• Plains Conservation Center
    PRESERVING native prairie of eastern Colorado, EDUCATING about its natural and cultural history, NURTURING conservation & environmental ethics.
  • Restore The Rockies
    Founded in 1992, The Southern Rockies Ecosystem Project (SREP) is a non-profit conservation biology organization working to protect and restore large, continuous networks of land in the Southern Rockies ecoregion of Colorado, Wyoming and New Mexico. SREP realizes this vision for a healthy ecoregion by connecting networks of people in order to connect networks of land.
  • The Roaring Fork Conservancy
    Founded in November of 1996 as an independent, non-profit organization dedicated to inspiring people to explore, value, and protect the Roaring Fork Watershed.
  • The Trust for Public Land (TPL)
    Is a national, nonprofit, land conservation organization that conserves land for people to enjoy as parks, community gardens, historic sites, rural lands, and other natural places, ensuring livable communities for generations to come.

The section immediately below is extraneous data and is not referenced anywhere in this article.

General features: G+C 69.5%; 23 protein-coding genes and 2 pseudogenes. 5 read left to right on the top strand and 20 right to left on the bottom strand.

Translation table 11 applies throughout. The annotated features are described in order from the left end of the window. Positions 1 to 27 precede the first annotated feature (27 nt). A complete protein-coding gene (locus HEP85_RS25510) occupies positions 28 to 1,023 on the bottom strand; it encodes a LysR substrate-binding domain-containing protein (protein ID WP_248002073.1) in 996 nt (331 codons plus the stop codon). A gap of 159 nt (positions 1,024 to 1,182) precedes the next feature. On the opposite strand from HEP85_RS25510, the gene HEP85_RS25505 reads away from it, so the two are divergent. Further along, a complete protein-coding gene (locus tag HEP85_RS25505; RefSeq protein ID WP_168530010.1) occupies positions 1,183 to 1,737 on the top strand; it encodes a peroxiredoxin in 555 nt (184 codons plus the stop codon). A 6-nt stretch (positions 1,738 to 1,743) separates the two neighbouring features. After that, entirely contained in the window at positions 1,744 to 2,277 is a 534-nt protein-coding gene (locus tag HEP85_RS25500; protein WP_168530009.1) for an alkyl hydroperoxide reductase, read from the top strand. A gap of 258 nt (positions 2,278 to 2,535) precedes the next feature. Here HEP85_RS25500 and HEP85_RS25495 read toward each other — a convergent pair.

• Trails and Open Space Coalition
    Is committed to preserving open space and parks and creating a network of trails, bikeways and greenways for the Pikes Peak region.
  • Volunteers for Outdoor Colorado (VOC)
    Represents a giant step forward in helping people get involved in caring for Colorado’s public lands. This web-based, statewide volunteer information clearinghouse, coupled with a multi-year volunteer recruitment campaign, will dramatically increase the number of volunteers available to assist our state’s natural resources conservation community.
  • The Wilderness Land Trust
    Acquires private lands (in holdings) in current and potential Wilderness Areas from willing sellers and to transfer them to public ownership, so that all generations of Americans will enjoy an enduring resource of wilderness.

Steering Committee

First Name Last Name Title Organization Email Phone
Rick Bachand Environmental Program Manager City of Fort Collins rbachand@fcgov.com 970.416.2183
Rob Burdine Open Space Superintendent City of Lafayette rob.burdine@cityoflafayette.com 303.661.1310
Bevin Carithers Ranger Supervisor Boulder County bcarithers@bouldercounty.org 303.678.6210
Alex Castino Program Officer Great Outdoors Colorado acastino@goco.org 303.226.4522
Lisa Dierauf Community Outreach Coordinator City of Boulder dieraufl@bouldercolorado.gov 303.550.1320